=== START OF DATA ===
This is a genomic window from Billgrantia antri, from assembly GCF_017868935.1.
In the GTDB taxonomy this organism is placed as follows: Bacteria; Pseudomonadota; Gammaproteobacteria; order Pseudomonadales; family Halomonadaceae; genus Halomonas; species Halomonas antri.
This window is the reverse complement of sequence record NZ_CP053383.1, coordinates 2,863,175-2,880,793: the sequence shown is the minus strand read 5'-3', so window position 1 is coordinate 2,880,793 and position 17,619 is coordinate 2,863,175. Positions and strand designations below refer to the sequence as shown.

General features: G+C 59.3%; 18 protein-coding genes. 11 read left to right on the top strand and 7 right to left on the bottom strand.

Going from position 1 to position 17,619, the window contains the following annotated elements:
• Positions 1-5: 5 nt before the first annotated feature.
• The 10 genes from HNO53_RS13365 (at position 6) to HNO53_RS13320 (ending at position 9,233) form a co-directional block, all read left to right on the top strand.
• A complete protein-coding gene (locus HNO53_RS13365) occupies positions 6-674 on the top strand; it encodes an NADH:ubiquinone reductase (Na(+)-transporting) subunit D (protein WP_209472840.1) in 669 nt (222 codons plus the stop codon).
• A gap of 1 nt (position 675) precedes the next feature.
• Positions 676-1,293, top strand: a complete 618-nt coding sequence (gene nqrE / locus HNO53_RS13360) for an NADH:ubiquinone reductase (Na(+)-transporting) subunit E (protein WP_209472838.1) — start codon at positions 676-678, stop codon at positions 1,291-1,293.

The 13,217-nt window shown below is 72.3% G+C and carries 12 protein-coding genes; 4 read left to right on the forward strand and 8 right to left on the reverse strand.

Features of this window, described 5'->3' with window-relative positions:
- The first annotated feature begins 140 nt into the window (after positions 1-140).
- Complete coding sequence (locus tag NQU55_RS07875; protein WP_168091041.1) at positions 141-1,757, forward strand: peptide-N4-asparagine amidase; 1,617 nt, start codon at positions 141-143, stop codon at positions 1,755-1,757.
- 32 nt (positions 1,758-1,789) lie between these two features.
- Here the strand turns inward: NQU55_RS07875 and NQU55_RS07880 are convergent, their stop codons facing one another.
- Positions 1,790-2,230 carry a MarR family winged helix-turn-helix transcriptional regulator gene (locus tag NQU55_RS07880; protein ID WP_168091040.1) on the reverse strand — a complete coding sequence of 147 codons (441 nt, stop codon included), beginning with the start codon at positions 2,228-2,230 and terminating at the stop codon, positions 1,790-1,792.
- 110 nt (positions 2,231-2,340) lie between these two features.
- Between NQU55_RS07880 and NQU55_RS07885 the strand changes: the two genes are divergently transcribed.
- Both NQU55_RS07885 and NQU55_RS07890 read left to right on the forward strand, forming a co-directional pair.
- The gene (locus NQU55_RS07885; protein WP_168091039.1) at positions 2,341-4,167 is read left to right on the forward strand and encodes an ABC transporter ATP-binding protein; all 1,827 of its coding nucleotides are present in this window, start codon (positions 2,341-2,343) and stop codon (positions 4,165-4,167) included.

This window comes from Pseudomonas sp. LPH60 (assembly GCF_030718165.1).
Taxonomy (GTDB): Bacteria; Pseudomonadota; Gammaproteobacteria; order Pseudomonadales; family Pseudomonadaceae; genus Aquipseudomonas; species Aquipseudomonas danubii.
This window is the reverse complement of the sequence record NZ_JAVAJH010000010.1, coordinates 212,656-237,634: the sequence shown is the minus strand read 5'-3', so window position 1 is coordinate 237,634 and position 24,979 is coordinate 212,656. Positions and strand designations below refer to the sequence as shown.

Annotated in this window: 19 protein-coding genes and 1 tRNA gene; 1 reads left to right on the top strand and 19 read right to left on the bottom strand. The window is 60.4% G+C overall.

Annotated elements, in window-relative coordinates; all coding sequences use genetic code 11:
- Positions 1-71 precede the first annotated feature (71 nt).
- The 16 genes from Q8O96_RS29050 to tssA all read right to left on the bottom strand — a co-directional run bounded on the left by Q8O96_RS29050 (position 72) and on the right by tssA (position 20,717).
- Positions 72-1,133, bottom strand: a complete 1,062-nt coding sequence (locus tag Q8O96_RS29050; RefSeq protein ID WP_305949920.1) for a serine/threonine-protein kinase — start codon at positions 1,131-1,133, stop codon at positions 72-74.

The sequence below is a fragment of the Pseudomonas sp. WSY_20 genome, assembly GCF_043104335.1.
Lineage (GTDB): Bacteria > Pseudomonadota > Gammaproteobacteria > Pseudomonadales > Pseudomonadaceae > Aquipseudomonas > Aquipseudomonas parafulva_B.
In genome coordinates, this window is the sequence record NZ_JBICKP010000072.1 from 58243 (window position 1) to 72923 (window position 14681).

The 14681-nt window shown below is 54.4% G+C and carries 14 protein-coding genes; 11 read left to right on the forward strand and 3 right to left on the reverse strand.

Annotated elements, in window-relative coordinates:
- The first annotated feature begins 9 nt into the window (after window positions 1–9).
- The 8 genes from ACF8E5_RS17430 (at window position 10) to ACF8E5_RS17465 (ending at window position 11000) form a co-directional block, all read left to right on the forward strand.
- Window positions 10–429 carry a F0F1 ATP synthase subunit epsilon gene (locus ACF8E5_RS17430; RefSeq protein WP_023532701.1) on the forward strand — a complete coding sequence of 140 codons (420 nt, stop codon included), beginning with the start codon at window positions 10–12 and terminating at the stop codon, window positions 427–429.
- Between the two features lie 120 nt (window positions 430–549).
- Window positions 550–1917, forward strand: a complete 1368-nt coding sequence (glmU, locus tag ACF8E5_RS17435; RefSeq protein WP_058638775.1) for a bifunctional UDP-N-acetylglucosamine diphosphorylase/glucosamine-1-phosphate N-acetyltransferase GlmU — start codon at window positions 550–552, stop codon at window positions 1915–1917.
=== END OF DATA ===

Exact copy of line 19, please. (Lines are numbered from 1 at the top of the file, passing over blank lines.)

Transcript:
- Between NQU55_RS07880 and NQU55_RS07885 the strand changes: the two genes are divergently transcribed.